WASHINGTON, DC - APRIL 24: Bryce Harper #34 of the Washington Nationals hits a home run in the ninth inning against the Minnesota Twins at Nationals Park on April 24, 2016 in Washington, DC. Washington won the game 6-5 in 16 innings. (Photo by Greg Fiume/Getty Images) (Greg Fiume/Getty Images)

For the rest of this year — and perhaps longer, depending on how this season turns out — the Washington Nationals can simply refer to their 6-5, 16-inning win over Minnesota on Sunday at Nationals Park as “The Twilight Zone Game.”

After this one, the Nats will have a hard time believing that any game is lost until the umpires clear the field and order them home. There is, perhaps, no more powerful feeling that a club can have about itself — its talent, its luck and its future — than that it is never beaten. Such a collective sense of self must be built by deeds, not wished with words. Games like this create it.

“That’s the craziest game I’ve [ever] seen,” said Nats Manager Dusty Baker, who coined the “Twilight Zone” line afterward. “[Coaches] Chris [Speier] and Davey [Lopes] and I, we talked about it. We’ve seen thousands of games. We always say: ‘Go to the ballpark; you always see something you’ve never seen before.’ Well, I certainly hadn’t seen anything like this.”

What was so amazingly improbable to Baker, Lopes and Speier who, combined, have more than 110 seasons of big league time? Let’s cite some reasons in ascending order of insanity.

The Nats won because Bryce Harper tied the score with a pinch-hit homer to lead off the ninth inning. The Nats also won, ironically, because Baker, who had given Harper his only off-day of the season, kept his word and took Harper right back out of the game to get his rest. For the next three hours of this 5-hour-56-minute marathon, that looked like a blunder. Where’s Harper when you need him to bat in the 11th and the 14th?

Who did Baker put in? Deep-bench sub Chris Heisey. Who won the gamer with a walk-off home run in the 16th inning? In this “Twilight Zone,” who else could it be but Heisey. Yes, the man who subbed for the MVP also played hero, just like Harper.

Above all, the Nats won because, down to their last out in the 15th inning and trailing 5-4 with Danny Espinosa on second base, they had no choice but to let reliever Oliver Perez bat for himself. They had no more relievers available because two bullpen pitchers needed a day of rest. And Baker had no more bench players left to pinch-hit for Perez because he had burned Heisey — an extra unnecessary move — to get Harper out of the game.

So Perez hit for himself. In a stunning moment of overkill, the Twins even switched pitchers, bringing in big fireballer Michael Tonkin in relief of rookie Ryan O’Rourke, just to make sure that Perez had absolutely no chance.

Yet on a 1-1 pitch, with no one in the ballpark, including the Nats, expecting a bunt, Perez dropped a beauty down the third base line — perhaps 15 feet up the line and fair by two inches. Twins catcher John Ryan Murphy had to decide whether to let it spin foul, which it might have. But he felt he just had time to grab the ball, spin and end the game by throwing the ball — arrrgghhhh — over the first baseman’s head and down the right field line as Espinosa scored.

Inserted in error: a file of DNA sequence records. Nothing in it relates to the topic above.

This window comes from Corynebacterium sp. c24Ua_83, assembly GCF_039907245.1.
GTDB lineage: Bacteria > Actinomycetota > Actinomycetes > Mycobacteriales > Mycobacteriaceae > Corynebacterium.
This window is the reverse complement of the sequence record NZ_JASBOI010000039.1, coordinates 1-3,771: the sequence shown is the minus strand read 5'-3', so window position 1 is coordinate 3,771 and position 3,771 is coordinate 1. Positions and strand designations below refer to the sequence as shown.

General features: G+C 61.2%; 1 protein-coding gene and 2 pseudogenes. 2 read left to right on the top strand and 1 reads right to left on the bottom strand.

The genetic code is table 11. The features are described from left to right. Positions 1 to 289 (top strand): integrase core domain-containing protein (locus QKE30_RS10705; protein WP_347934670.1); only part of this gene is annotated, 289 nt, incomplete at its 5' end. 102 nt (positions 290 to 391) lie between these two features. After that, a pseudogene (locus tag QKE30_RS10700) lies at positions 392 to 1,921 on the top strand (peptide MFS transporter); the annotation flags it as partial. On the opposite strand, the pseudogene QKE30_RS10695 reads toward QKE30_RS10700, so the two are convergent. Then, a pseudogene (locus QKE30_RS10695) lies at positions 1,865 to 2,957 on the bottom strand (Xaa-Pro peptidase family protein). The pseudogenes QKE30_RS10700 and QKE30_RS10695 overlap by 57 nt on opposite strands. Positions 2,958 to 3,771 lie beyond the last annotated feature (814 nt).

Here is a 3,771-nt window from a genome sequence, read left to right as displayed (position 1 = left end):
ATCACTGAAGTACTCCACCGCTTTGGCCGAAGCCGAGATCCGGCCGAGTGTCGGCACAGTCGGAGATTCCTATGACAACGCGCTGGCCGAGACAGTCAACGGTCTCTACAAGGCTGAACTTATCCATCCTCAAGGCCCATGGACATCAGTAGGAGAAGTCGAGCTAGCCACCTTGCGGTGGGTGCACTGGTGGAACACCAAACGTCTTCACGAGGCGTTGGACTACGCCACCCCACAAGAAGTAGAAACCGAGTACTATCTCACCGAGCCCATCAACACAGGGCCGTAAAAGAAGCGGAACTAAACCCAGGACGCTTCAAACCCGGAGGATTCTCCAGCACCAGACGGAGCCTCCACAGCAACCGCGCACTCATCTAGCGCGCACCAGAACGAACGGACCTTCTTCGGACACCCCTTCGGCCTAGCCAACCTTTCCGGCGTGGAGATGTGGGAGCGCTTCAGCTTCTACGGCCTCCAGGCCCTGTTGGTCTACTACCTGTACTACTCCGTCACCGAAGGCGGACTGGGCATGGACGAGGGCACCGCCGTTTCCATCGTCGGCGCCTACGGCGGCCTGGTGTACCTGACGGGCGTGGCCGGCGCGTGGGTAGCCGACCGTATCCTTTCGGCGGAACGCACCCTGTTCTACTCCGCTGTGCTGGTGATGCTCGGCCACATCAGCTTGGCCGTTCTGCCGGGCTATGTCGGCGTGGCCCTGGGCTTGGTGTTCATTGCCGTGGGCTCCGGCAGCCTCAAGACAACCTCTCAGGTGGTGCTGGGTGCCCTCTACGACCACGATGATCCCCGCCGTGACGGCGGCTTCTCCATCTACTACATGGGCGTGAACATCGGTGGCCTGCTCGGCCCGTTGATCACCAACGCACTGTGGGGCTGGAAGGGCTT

“We didn’t know he could bunt,” said Stephen Strasburg, who pitched 7 1/3 innings and left trailing 4-1 after giving up a three-run homer in the eighth inning — on his 114th pitch — to the Twins’ Brian Dozer. His teammates got him off the hook — and Baker, too — for leaving Strasburg on the mound longer than other Nats managers have in the past.

“I wish I could take that one pitch back [to Dozier],” Strasburg said. But then none of us could have seen one of the wackiest wins we have seen, he was told. “Catch 22,” Strasburg said. “Happy to oblige.” Was that a smile? Actually, the whole Nats clubhouse was packed with them.

“So the bunt was a good idea, I guess. It worked out,” a smiling Perez said in Spanish.

“That game was incredible, amazing,” Harper said. “Ollie puts the pressure on the defense with the bunt. Heisey hits it out. . . . This team is very special. And it’s fun to be a part of. Dusty lets us enjoy this game. . . . That’s where that [comeback] comes from. . . . All the crazy stuff we were doing in the dugout [in extra innings], he lets us do that. . . . This was unreal.”

Perhaps the Nat going most bonkers after the Perez bunt was reliever Jonathan Papelbon, who was jumping and flapping both arms as if attempting to achieve the first unaided human flight.

Before Harper batted, “Dusty told me, ‘Hit a homer. That would be great,’ ” Harper said. Earlier in the day, Baker told Harper he would use him only in a hero spot, when he could make the crowd go nuts. Power of suggestion?

There will be more important games played this year, but few if any will be so bizarre and improbable. Perhaps its incredible nature will even add buoyancy to the Washington season. The Nats are dangerous now. Partly that’s because they have started 14-4 and lead by 3 1/2 games in the NL East. But mostly they have been getting scary because of how their season is evolving — with every player contributing (even a Perez bunt and a homer from Heisey, who had never had a walk-off homer before).

Certain things — mysterious, almost impossible things — make a team feel differently about its future. The Nats began this season with two gift wins thanks to defensive mistakes by Braves catcher A.J. Pierzynski. Their hitting was supposed to carry them, yet it’s their pitching that leads MLB in ERA.

“We were starting to feel delusional,” Heisey said of the wild late innings. “We hadn’t eaten in a long time.”

Even those fans still in the stands were yelling at Baker, “Come on, man. I’m hungry.”

In the end, everyone finished with a feast.

For more by Thomas Boswell, visit washingtonpost.com/boswell.